Radio Promotion Jackass.

When radio promotions go wrong, they often go very, very wrong. Remember the promotion in Sacramento last year at KDND, when a woman died from water intoxication following “Hold Your Wee for a Wii?” Of course there’s the infamous WKRP Thanksgiving turkey drop promotion. The sad and laughable promotion at the ficticious WKRP, where the lovable but dimwitted GM Arthur Carlson thought that live turkeys dropped from a helicopter would be a good idea on turkey day. Who cold ever forget Carlson’s shocked quip when the turkeys started cascading to the ground in a mass homicidal avian horror? “As God is my witness, I thought turkeys could fly!”

Yep, there have been some really bad radio promotions. This afternoon I noticed that The Wolf in Denver has launched a cute promotion to have fun with the upcoming Democratic Convention in Denver. The Rocky Mountain News is reporting The Wolf is changing its name from The Jackass for the duration of the Democratic convention. According to Don Howe, VP market manager and self-proclaimed “chief jackass,” The Wolf is hoping to “burro the competition.”the wolf denver logo

On first glance the promotion seems harmless and cute. I’m sure whoever came up with the idea, thought “wow, this is brilliant.” Sure the jackass idea is clever, will get them a bit of press and make everyone at the station and the core listener’s smile. I just hope by the time the cuteness of the promotion buzz wears off, some programmer at the CBS group will figure out that this idea is wrong, very wrong.

As anyone with any experience in branding will tell you, keeping your brand secure is really, really important. The Wolf has undoubtedly spent countless thousands of dollars advertising its brand, endless hours training its jocks to say “The Wolf” as the first thing out of their mouths, hired an Imaging Director to create an aural brand built around the station name, a Promotions Director to build visibility of The Wolf brand, driving home “The Wolf” over and over again. Branding The Wolf into the minds of its listeners, in hopes that they will write down The Wolf in an Arbitron Diary. Then some marketing genus comes along and brainstorms this cute little promotion to undo all that hard work and confuse its listeners by changing the name of the station for a few days. Successful companies hold their brand dear to their heart, and do anything and everything to protect it. Could you imagine Apple Computer, The New York Times, Coke or any company changing its name for a few days because it was cute and could get them some press? Not a chance. Someone please send the dingbat who came up with this idea back to his sales office and don’t ever let him or her down the hall again.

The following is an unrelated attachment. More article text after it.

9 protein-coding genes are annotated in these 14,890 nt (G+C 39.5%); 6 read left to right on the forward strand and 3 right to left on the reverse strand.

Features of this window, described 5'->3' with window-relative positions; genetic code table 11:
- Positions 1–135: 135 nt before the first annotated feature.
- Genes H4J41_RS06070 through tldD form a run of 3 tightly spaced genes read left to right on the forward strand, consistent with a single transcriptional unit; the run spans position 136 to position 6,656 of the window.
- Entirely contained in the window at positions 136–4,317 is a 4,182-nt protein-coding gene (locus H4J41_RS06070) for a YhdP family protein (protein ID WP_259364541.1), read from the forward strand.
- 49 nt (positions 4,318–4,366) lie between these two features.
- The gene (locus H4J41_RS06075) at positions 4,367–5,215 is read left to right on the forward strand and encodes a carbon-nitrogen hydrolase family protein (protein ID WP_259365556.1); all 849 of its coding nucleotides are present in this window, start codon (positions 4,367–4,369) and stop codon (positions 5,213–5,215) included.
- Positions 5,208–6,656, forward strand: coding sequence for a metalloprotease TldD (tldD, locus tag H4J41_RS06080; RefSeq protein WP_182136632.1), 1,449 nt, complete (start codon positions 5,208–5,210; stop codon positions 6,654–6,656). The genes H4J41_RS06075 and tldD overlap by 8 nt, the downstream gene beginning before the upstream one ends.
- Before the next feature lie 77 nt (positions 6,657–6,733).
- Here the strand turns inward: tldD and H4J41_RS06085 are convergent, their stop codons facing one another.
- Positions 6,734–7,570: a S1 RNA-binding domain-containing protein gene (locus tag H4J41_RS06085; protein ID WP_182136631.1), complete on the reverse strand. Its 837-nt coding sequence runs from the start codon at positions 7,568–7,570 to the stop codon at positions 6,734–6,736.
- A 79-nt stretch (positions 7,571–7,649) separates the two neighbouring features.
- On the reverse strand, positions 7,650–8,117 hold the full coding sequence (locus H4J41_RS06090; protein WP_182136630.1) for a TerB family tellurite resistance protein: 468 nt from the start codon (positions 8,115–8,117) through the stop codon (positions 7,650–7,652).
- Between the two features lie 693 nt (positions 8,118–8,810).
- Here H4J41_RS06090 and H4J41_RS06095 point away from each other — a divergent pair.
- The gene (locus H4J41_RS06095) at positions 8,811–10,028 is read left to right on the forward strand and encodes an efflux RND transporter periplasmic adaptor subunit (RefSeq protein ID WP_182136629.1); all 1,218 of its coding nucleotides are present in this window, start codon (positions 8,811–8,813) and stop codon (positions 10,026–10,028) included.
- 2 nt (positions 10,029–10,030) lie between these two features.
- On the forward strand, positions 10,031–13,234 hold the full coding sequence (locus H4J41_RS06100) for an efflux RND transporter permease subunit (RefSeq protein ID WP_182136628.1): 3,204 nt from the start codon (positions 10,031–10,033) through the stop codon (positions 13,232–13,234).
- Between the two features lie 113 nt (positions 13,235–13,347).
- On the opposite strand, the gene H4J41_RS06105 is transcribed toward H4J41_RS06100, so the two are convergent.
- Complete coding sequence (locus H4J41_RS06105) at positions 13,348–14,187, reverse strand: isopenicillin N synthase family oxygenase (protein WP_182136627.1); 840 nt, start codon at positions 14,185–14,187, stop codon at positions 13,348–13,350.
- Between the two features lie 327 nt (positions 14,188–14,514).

I did listen to the stream of The Wolf today, and thank God, their still calling themselves The Wolf. So either the station management decided it was a bad idea, they haven’t instituted the promotion yet or someone in corporate heard about the idea and threw a hissy fit. Thank God. Just a little piece of advice for all the amateur Program and Promotions Directors out there thinking of trying something like this; you only change the name of your radio station if you’re going to actually change the format of the radio station. Besides, wouldn’t “The Broncos” have been a better name anyway?